At the moment I am busy on the third draft of THE IRISH PRINCESS, the story of Aoife Machmurchada, daughter of King Diarmait of Leinster who married Richard de Clare, lord of Striguil (Chepstow), her father having bestowed her marriage in payment for de Clare's help in regaining Diarmait's lost lands.  Richard de Clare is known to history as 'Strongbow'  as was his father. Once again, digging under the surface, delving into other histories and talking to excellent castle historian Paul Martin Remfrey, a detective himself par excellence, I now know that in all likelihood, 'Strongbow' was never called by that title in his lifetime. The elaborate stories about how he came by the name (either by leading a contingent of skilled archers, or being able to pull a great warbow that no one else could) is all so much myth and legend.  The real reason he became known in future centuries as 'Strongbow' was that the scribes who wrote 'Striguil', the caput of his earldom were idiosyncratic in their spelling and handwriting and the word became mangled and changed in the Chinese whispers of time.
I still have a warbow in my story as a nod to the legend, but I have omitted calling Richard de Clare 'Strongbow'  because what is known cannot now be unknown.
While researching the same novel, I have also been intrigued to find that Aoife, Richard de Clare's wife, who I had earlier thought had lived much of her life in Ireland, now seems to have dwelt mostly in England and Wales during her widowhood.  Her purported death date of 1189 has been pushed back to 1204, (circumstantially but convincingly enough for me), and I have a whole new set of possibilities with which to play!).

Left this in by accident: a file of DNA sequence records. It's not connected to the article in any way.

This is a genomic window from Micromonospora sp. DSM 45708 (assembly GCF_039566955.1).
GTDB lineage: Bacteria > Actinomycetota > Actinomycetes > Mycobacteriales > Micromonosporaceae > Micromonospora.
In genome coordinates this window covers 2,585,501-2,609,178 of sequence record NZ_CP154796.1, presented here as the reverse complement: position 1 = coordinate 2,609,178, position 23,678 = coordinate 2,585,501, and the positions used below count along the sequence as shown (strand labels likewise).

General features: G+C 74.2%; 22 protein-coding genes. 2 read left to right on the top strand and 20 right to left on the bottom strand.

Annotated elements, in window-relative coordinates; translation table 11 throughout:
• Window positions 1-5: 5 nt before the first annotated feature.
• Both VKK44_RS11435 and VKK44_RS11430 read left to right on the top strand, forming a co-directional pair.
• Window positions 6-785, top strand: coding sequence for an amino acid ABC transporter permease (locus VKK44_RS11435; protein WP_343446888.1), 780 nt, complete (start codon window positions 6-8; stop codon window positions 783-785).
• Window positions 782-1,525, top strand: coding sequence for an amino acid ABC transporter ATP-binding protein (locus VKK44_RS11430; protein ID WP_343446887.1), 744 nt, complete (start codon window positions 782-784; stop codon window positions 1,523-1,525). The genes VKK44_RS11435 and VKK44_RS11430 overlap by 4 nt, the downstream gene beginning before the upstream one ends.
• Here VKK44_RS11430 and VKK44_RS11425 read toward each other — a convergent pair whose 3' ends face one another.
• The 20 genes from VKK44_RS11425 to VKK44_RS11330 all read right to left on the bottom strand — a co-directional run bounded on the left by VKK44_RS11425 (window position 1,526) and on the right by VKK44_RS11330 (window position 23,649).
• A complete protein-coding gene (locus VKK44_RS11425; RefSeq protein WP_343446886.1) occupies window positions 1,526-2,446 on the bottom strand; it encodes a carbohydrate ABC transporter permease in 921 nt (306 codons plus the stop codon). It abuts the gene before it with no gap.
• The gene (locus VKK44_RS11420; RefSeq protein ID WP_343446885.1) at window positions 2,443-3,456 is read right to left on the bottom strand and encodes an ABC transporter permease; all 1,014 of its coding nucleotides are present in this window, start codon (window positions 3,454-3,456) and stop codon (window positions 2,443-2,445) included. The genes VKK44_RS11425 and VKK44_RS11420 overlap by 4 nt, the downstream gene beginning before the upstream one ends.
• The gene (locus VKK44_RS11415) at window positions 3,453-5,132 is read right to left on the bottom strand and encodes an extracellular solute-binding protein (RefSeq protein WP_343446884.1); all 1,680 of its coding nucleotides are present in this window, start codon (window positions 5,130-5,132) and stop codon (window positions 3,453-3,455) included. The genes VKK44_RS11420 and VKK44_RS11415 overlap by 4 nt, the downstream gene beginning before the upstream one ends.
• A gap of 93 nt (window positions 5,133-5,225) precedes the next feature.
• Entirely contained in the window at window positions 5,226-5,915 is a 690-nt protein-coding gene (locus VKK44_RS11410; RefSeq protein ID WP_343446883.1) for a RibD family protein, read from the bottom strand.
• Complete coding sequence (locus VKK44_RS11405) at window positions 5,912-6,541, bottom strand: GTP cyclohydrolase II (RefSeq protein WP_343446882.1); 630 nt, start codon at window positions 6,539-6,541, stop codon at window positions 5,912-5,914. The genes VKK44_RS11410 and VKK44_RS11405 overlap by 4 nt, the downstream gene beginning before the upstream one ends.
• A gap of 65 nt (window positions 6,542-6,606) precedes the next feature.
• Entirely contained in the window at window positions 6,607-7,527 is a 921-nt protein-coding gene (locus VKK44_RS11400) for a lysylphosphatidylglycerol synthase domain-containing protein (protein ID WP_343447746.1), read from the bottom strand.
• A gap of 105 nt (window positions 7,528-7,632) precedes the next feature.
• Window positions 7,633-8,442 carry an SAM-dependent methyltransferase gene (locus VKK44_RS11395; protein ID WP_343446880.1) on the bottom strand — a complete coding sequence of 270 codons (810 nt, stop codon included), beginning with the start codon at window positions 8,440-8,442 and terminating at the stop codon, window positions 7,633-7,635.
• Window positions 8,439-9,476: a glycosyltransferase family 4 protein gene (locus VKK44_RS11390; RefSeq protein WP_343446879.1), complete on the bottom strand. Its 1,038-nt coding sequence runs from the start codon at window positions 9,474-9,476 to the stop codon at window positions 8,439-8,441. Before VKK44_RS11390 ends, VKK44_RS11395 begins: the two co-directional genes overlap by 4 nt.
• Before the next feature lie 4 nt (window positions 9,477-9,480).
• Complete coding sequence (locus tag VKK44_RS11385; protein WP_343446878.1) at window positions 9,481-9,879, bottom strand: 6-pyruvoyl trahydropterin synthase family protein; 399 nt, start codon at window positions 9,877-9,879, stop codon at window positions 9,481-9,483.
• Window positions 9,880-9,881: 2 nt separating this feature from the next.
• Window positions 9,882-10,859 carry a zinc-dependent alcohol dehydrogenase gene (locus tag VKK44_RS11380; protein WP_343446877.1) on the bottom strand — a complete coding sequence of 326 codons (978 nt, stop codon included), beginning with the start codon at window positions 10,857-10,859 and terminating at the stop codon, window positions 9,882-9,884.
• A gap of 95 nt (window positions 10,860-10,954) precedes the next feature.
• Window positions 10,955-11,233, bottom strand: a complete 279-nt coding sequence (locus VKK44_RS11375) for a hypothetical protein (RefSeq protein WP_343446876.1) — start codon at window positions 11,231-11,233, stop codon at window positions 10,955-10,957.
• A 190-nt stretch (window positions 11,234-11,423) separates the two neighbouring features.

I'm slowly gearing up to prepare the next project.  I wonder what I'll discover next time around!

Elizabeth Chadwick's most recent work, TEMPLAR SILKS, details William Marshal's journey to the Holy Land in the course of which Elizabeth discovered all manner of research details she had never come across before!


Wednesday, 23 May 2018

1968, looking back, by Leslie Wilson

Robert Schediwy
On this day in May 1968, 'Les evenements' were in full swing. Left-wing workers and students together were challenging the stuffy status quo of postwar France; that was all my fifteen year-old self knew, but I was deeply excited. Daniel Cohn-Bendit, the French student leader, had been evicted from France, but rumours were rife that he would be nipping back across the border. In the Quartier Latin, tear gas was swirling round and students - among them my brother's French penfriend Yvon, were throwing cobble stones at the police, or rather the CRS riot force, and chanting (with some justification) 'CRS, SS!' and 'We are all German Jews' (Nous sommes des Juifs Allemands) because a right wing politician had dismissed Cohn Bendit on the grounds that he was a) German and b) Jewish.